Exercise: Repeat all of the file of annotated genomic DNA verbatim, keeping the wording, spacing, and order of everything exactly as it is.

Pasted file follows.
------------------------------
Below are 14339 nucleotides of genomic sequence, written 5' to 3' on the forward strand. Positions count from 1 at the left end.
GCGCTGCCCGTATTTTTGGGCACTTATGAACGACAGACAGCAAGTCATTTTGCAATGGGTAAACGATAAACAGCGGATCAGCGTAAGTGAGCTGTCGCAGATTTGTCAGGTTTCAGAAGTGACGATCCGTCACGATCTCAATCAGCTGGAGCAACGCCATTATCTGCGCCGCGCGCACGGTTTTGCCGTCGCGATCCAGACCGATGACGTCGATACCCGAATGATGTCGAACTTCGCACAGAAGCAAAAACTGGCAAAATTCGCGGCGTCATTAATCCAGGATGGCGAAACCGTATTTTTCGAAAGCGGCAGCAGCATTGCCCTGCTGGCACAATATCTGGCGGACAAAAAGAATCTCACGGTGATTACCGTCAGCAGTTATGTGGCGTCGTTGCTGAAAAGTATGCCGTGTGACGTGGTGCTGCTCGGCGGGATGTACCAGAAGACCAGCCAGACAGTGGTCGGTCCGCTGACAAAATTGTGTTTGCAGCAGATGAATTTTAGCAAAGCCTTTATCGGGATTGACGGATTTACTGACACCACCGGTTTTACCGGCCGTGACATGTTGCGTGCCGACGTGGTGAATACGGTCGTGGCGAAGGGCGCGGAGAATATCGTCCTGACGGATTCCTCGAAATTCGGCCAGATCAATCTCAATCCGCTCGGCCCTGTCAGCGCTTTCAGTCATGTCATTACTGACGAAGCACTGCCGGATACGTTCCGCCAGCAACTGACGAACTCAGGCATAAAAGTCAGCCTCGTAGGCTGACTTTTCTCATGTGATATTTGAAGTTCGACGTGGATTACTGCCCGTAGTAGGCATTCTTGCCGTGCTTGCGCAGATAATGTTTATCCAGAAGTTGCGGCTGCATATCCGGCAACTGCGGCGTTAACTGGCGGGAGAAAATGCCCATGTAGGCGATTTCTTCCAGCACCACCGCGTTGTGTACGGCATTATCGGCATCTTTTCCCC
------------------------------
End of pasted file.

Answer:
Below are 14339 nucleotides of genomic sequence, written 5' to 3' on the forward strand. Positions count from 1 at the left end.
GCGCTGCCCGTATTTTTGGGCACTTATGAACGACAGACAGCAAGTCATTTTGCAATGGGTAAACGATAAACAGCGGATCAGCGTAAGTGAGCTGTCGCAGATTTGTCAGGTTTCAGAAGTGACGATCCGTCACGATCTCAATCAGCTGGAGCAACGCCATTATCTGCGCCGCGCGCACGGTTTTGCCGTCGCGATCCAGACCGATGACGTCGATACCCGAATGATGTCGAACTTCGCACAGAAGCAAAAACTGGCAAAATTCGCGGCGTCATTAATCCAGGATGGCGAAACCGTATTTTTCGAAAGCGGCAGCAGCATTGCCCTGCTGGCACAATATCTGGCGGACAAAAAGAATCTCACGGTGATTACCGTCAGCAGTTATGTGGCGTCGTTGCTGAAAAGTATGCCGTGTGACGTGGTGCTGCTCGGCGGGATGTACCAGAAGACCAGCCAGACAGTGGTCGGTCCGCTGACAAAATTGTGTTTGCAGCAGATGAATTTTAGCAAAGCCTTTATCGGGATTGACGGATTTACTGACACCACCGGTTTTACCGGCCGTGACATGTTGCGTGCCGACGTGGTGAATACGGTCGTGGCGAAGGGCGCGGAGAATATCGTCCTGACGGATTCCTCGAAATTCGGCCAGATCAATCTCAATCCGCTCGGCCCTGTCAGCGCTTTCAGTCATGTCATTACTGACGAAGCACTGCCGGATACGTTCCGCCAGCAACTGACGAACTCAGGCATAAAAGTCAGCCTCGTAGGCTGACTTTTCTCATGTGATATTTGAAGTTCGACGTGGATTACTGCCCGTAGTAGGCATTCTTGCCGTGCTTGCGCAGATAATGTTTATCCAGAAGTTGCGGCTGCATATCCGGCAACTGCGGCGTTAACTGGCGGGAGAAAATGCCCATGTAGGCGATTTCTTCCAGCACCACCGCGTTGTGTACGGCATTATCGGCATCTTTTCCCC